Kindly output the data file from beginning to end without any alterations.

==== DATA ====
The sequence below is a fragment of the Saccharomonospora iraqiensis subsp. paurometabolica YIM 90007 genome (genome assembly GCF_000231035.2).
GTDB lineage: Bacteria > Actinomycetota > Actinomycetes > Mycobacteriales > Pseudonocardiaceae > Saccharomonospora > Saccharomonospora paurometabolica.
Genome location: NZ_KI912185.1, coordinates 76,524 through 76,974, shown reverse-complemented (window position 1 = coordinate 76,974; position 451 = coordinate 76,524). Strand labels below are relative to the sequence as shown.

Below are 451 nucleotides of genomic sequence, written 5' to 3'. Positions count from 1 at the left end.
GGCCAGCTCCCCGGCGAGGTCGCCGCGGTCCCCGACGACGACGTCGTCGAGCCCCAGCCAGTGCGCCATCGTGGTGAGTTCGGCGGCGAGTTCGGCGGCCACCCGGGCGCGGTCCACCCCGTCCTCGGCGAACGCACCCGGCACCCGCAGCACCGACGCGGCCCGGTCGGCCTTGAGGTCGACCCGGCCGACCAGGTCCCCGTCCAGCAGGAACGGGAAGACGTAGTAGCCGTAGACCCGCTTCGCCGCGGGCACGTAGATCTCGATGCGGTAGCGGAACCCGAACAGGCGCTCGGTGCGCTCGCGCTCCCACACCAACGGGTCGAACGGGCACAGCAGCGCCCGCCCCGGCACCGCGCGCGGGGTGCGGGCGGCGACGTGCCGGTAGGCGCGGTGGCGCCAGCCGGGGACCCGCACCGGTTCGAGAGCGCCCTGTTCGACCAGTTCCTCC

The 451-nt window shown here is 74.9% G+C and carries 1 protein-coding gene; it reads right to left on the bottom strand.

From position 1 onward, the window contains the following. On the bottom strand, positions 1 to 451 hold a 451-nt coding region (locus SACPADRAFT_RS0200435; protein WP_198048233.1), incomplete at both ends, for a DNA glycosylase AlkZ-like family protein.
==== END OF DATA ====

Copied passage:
The sequence below is a fragment of the Saccharomonospora iraqiensis subsp. paurometabolica YIM 90007 genome (genome assembly GCF_000231035.2).
GTDB lineage: Bacteria > Actinomycetota > Actinomycetes > Mycobacteriales > Pseudonocardiaceae > Saccharomonospora > Saccharomonospora paurometabolica.
Genome location: NZ_KI912185.1, coordinates 76,524 through 76,974, shown reverse-complemented (window position 1 = coordinate 76,974; position 451 = coordinate 76,524). Strand labels below are relative to the sequence as shown.

Below are 451 nucleotides of genomic sequence, written 5' to 3'. Positions count from 1 at the left end.
GGCCAGCTCCCCGGCGAGGTCGCCGCGGTCCCCGACGACGACGTCGTCGAGCCCCAGCCAGTGCGCCATCGTGGTGAGTTCGGCGGCGAGTTCGGCGGCCACCCGGGCGCGGTCCACCCCGTCCTCGGCGAACGCACCCGGCACCCGCAGCACCGACGCGGCCCGGTCGGCCTTGAGGTCGACCCGGCCGACCAGGTCCCCGTCCAGCAGGAACGGGAAGACGTAGTAGCCGTAGACCCGCTTCGCCGCGGGCACGTAGATCTCGATGCGGTAGCGGAACCCGAACAGGCGCTCGGTGCGCTCGCGCTCCCACACCAACGGGTCGAACGGGCACAGCAGCGCCCGCCCCGGCACCGCGCGCGGGGTGCGGGCGGCGACGTGCCGGTAGGCGCGGTGGCGCCAGCCGGGGACCCGCACCGGTTCGAGAGCGCCCTGTTCGACCAGTTCCTCC

The 451-nt window shown here is 74.9% G+C and carries 1 protein-coding gene; it reads right to left on the bottom strand.

From position 1 onward, the window contains the following. On the bottom strand, positions 1 to 451 hold a 451-nt coding region (locus SACPADRAFT_RS0200435; protein WP_198048233.1), incomplete at both ends, for a DNA glycosylase AlkZ-like family protein.